Middletown resident Janet Greene likes to play a bit of a waiting game when it comes to dental care.
She narrowly avoided a $300 root canal a couple of weeks ago, but this time around, her cavities finally caught up with her.
Last Wednesday, Greene, 50 and unemployed, sat at Westside Family Healthcares Wilmington dental clinic awaiting treatment for two cavity fillings and a chipped tooth.
She is on Medicaid, but that wont help her. In Delaware preventative dental care – routine checkups, cleanings, fillings and X-rays are not covered. Greene is not alone in her situation. There are 124,532 other Delawareans lacking that coverage.
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Delaware is 1 of only 4 states without Medicaid coverage for adult dental care, forcing patients to pay out of pocket for care considered to be the first line of defense against health risks, including premature births, heart disease and complications from diabetes.
State medical experts say reform is clearly needed, but it comes with a hefty price tag: More than $6 million to implement.
For patients like Greene on fixed-income and without a monthly paycheck, scraping together $50 for a co-pay is a struggle.
Its a bit of a burden, she said.
Some clinics, like Westside, offer payment plans, but its still difficult.
Nineteen-year-old Destiny Chinski, of Wilmington, watches the time tick away until she is in Greenes shoes.
Chinski is enrolled in Medicaid through a state assistance plan, Delaware Physicians Care, but dental coverage cuts off as soon as she turns 21.
Without insurance, two routine dental exams, including X-rays and teeth cleaning, can cost around $350.
Such money can buy about 100 gallons of milk, 30 adult movie tickets or close to 350 basic paper notebooks. For some, $350 is the sum of a paycheck or a couple months worth of groceries.
Chinski worries about the looming cost of her dental care, so she is trying to fit in as many appointments as she can.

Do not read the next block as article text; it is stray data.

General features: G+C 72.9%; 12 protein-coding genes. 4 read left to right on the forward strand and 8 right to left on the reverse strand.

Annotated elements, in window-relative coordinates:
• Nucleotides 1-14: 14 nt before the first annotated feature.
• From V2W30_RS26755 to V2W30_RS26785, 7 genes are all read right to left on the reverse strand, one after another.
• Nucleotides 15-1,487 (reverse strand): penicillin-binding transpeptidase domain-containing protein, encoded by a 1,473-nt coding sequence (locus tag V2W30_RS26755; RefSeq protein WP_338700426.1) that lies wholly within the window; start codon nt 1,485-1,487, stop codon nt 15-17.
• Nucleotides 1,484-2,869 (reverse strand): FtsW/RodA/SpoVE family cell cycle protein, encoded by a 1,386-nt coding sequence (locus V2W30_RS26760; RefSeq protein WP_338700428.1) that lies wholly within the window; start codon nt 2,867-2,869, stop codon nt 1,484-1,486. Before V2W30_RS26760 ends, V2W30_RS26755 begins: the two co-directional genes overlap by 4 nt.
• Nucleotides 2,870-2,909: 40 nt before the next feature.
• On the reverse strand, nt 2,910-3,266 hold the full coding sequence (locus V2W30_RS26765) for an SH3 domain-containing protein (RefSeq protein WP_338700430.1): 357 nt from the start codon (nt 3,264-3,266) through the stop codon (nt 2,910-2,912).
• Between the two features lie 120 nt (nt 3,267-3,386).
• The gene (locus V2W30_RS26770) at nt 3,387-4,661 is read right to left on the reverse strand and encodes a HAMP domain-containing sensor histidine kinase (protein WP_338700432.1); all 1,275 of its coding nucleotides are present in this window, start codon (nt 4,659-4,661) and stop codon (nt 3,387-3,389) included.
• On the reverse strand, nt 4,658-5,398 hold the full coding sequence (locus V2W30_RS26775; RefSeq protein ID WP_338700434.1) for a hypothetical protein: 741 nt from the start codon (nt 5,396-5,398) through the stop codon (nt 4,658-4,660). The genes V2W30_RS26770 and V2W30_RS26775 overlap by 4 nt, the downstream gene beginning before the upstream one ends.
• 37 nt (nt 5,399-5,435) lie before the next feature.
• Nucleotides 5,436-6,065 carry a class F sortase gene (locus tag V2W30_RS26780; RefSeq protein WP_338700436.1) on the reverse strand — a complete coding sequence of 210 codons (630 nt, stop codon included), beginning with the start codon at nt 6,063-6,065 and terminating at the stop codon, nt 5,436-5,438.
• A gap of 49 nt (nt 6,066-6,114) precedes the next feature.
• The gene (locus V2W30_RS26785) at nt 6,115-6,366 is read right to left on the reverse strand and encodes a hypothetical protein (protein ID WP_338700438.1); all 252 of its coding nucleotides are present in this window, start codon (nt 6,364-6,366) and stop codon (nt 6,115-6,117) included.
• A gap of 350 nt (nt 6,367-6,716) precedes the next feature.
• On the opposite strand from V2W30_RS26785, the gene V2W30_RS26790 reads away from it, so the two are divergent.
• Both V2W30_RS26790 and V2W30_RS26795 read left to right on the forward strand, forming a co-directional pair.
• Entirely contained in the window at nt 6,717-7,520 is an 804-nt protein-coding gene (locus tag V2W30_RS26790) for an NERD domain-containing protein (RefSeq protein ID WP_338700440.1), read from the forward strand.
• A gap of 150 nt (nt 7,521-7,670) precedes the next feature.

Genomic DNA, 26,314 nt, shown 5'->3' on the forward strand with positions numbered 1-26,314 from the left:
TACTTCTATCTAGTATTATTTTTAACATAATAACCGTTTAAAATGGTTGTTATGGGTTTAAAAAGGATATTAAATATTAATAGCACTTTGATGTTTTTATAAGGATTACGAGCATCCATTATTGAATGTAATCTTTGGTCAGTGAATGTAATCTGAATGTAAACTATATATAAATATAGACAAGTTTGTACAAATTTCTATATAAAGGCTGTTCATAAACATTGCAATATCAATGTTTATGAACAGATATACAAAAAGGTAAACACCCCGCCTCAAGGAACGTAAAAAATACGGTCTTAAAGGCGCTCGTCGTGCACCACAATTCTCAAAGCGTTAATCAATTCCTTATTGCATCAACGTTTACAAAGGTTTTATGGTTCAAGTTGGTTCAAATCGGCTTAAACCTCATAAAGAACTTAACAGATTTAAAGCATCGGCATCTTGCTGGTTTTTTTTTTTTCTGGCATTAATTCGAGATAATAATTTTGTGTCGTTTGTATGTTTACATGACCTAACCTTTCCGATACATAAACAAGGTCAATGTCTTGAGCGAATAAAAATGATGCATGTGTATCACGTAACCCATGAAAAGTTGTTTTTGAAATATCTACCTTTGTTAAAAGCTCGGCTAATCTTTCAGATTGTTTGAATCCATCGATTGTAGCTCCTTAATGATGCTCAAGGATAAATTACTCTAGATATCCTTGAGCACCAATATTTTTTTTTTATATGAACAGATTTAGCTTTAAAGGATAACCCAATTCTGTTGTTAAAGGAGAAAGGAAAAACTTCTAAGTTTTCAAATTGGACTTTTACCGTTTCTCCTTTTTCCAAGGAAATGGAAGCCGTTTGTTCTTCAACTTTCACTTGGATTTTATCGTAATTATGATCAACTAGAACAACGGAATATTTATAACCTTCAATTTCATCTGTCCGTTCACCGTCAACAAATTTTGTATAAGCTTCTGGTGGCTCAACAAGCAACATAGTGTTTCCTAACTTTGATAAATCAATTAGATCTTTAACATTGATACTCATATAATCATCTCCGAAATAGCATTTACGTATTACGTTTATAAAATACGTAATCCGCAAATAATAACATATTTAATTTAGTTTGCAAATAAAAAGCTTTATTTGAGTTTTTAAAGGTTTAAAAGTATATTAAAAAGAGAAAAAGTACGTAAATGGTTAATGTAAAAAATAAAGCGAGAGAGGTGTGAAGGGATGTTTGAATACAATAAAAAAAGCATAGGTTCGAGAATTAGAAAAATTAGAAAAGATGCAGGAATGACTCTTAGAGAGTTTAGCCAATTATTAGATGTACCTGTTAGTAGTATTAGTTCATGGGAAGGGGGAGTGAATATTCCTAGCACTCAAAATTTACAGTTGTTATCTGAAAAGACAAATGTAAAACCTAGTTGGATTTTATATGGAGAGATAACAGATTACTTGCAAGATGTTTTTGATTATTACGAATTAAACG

It only doesnt cost me for so long, she said. Health care in general in this state is hard to come by. Theres not much they [the state[ can do for every person.
Wilmington resident Norma Diaz, 32, is used to paying out of pocket for her dental care. A root canal costs her $140; an extraction costs $60.
Two weeks ago, she waited patiently to be seen at Westside for her final fitting and setting for partial lower dentures. The entire process to create dentures, impression, mold, fitting and setting, will cost her somewhere between $600 to $1,200.
Medicaid coverage for dental care would be a lifesaver, she said.
I wouldnt have to pay out of pocket, she said, smiling at the thought.
There are no requirements under the federal Centers for Medicare and Medicaid Services to provide preventative dental coverage to adult Medicaid beneficiaries. States have the flexibility to determine how and what dental benefits are provided.
Pennsylvanias Medicaid division, for instance, offers coverage adult dental exams, cleanings and pre-approved treatments for prosthetics, extractions and crowns for as little as a 65 cent co-pay.
Most states have jumped on board to add some facets of adult dental care to Medicaid benefits, but Alabama, South Carolina, Tennessee and Delaware do not offer that coverage. However, the Centers for Medicare and Medicaid Services is in the process of approving South Carolinas preventative dental care expansion.
The cost to taxpayers has been a major obstacle to expanding the states subsidized dental benefits, said Sen. Bethany Hall-Long, D-Middletown, chair of the state Senate Health Committee.